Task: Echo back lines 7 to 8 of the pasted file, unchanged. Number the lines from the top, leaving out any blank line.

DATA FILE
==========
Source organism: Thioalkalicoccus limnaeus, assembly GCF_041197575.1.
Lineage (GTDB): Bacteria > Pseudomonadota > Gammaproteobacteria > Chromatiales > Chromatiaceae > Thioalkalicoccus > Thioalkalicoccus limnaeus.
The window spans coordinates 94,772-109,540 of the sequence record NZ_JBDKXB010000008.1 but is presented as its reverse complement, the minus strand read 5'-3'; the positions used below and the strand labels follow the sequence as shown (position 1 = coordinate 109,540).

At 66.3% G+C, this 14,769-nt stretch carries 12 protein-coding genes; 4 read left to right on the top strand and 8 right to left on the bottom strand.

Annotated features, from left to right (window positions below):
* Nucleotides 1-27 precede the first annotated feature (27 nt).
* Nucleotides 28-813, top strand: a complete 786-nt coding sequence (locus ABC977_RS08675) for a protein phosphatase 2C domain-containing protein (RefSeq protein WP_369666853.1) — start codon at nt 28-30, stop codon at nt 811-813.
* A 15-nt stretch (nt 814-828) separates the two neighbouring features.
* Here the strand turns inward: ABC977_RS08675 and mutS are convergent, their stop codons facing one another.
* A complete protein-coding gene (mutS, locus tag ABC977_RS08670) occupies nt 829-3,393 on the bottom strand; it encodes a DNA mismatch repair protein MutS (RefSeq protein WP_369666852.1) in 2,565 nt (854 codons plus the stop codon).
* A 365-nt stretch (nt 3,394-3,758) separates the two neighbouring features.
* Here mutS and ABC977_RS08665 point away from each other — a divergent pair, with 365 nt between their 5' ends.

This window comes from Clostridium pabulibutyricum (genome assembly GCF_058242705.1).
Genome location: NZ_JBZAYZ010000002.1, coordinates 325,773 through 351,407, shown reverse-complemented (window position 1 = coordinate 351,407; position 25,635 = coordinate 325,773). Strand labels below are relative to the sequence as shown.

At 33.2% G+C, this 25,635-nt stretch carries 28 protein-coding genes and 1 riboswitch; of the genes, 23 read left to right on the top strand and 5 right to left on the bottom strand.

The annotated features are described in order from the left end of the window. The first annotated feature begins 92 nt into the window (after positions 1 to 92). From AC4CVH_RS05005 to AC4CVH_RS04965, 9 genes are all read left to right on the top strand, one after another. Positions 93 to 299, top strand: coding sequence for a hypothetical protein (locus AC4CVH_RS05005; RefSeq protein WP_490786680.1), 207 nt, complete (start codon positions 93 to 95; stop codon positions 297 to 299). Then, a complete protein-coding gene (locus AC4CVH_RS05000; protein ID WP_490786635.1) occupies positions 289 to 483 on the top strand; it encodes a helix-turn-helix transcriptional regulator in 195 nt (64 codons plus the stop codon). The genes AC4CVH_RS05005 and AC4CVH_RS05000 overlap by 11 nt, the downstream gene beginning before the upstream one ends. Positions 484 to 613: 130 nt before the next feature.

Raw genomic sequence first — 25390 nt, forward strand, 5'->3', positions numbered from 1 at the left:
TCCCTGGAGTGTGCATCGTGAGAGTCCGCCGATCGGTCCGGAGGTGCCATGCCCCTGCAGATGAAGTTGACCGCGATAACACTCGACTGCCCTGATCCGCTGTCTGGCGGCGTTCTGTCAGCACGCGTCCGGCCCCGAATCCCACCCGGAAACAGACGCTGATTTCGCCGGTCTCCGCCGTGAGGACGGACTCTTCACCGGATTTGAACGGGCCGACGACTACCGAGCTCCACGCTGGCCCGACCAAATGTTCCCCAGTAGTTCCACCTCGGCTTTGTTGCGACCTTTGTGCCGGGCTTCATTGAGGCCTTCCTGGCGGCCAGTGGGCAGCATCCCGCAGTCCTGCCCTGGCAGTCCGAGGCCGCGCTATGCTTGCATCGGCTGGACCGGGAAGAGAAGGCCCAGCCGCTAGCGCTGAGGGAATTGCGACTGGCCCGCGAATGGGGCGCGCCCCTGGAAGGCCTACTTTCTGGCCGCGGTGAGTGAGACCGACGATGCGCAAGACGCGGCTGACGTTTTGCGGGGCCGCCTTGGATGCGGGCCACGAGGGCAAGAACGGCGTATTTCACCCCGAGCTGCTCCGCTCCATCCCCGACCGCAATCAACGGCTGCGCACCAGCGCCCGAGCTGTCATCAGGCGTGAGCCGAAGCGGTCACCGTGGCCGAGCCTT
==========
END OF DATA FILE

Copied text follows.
* Nucleotides 28-813, top strand: a complete 786-nt coding sequence (locus ABC977_RS08675) for a protein phosphatase 2C domain-containing protein (RefSeq protein WP_369666853.1) — start codon at nt 28-30, stop codon at nt 811-813.
* A 15-nt stretch (nt 814-828) separates the two neighbouring features.